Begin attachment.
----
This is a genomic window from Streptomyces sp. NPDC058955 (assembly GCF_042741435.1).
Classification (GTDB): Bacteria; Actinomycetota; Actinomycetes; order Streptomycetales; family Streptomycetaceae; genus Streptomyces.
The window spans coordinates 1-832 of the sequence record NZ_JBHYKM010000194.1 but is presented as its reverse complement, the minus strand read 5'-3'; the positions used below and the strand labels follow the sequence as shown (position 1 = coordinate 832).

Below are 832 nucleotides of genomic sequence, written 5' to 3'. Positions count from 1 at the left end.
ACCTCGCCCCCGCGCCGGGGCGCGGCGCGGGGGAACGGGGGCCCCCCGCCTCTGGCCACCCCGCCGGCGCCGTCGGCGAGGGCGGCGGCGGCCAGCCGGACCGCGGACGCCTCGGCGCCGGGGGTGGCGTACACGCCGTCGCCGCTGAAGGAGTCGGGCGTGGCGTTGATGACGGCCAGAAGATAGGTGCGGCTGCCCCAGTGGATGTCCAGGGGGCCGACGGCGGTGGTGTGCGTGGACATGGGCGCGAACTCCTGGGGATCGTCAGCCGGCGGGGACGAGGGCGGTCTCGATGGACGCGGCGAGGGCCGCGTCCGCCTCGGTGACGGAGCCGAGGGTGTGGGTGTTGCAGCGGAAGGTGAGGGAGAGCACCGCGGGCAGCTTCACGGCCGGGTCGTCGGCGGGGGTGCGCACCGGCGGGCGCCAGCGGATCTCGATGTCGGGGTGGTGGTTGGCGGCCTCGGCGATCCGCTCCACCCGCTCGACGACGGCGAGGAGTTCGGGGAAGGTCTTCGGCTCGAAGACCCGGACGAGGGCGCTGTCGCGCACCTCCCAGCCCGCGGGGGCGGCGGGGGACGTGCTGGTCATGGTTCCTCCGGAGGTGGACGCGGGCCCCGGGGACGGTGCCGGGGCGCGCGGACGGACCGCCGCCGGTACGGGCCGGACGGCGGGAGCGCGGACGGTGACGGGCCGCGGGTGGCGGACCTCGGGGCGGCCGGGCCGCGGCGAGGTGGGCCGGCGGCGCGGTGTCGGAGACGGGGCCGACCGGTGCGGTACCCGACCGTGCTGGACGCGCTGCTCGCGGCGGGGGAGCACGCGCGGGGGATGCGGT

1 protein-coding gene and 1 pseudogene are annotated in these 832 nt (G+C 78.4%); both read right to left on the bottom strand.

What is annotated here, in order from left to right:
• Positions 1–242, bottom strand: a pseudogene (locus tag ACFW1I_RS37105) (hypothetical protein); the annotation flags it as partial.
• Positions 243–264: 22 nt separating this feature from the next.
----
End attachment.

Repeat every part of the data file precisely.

This is a genomic window from Streptomyces sp. NPDC058955 (assembly GCF_042741435.1).
Classification (GTDB): Bacteria; Actinomycetota; Actinomycetes; order Streptomycetales; family Streptomycetaceae; genus Streptomyces.
The window spans coordinates 1-832 of the sequence record NZ_JBHYKM010000194.1 but is presented as its reverse complement, the minus strand read 5'-3'; the positions used below and the strand labels follow the sequence as shown (position 1 = coordinate 832).

Below are 832 nucleotides of genomic sequence, written 5' to 3'. Positions count from 1 at the left end.
ACCTCGCCCCCGCGCCGGGGCGCGGCGCGGGGGAACGGGGGCCCCCCGCCTCTGGCCACCCCGCCGGCGCCGTCGGCGAGGGCGGCGGCGGCCAGCCGGACCGCGGACGCCTCGGCGCCGGGGGTGGCGTACACGCCGTCGCCGCTGAAGGAGTCGGGCGTGGCGTTGATGACGGCCAGAAGATAGGTGCGGCTGCCCCAGTGGATGTCCAGGGGGCCGACGGCGGTGGTGTGCGTGGACATGGGCGCGAACTCCTGGGGATCGTCAGCCGGCGGGGACGAGGGCGGTCTCGATGGACGCGGCGAGGGCCGCGTCCGCCTCGGTGACGGAGCCGAGGGTGTGGGTGTTGCAGCGGAAGGTGAGGGAGAGCACCGCGGGCAGCTTCACGGCCGGGTCGTCGGCGGGGGTGCGCACCGGCGGGCGCCAGCGGATCTCGATGTCGGGGTGGTGGTTGGCGGCCTCGGCGATCCGCTCCACCCGCTCGACGACGGCGAGGAGTTCGGGGAAGGTCTTCGGCTCGAAGACCCGGACGAGGGCGCTGTCGCGCACCTCCCAGCCCGCGGGGGCGGCGGGGGACGTGCTGGTCATGGTTCCTCCGGAGGTGGACGCGGGCCCCGGGGACGGTGCCGGGGCGCGCGGACGGACCGCCGCCGGTACGGGCCGGACGGCGGGAGCGCGGACGGTGACGGGCCGCGGGTGGCGGACCTCGGGGCGGCCGGGCCGCGGCGAGGTGGGCCGGCGGCGCGGTGTCGGAGACGGGGCCGACCGGTGCGGTACCCGACCGTGCTGGACGCGCTGCTCGCGGCGGGGGAGCACGCGCGGGGGATGCGGT

1 protein-coding gene and 1 pseudogene are annotated in these 832 nt (G+C 78.4%); both read right to left on the bottom strand.

What is annotated here, in order from left to right:
• Positions 1–242, bottom strand: a pseudogene (locus tag ACFW1I_RS37105) (hypothetical protein); the annotation flags it as partial.
• Positions 243–264: 22 nt separating this feature from the next.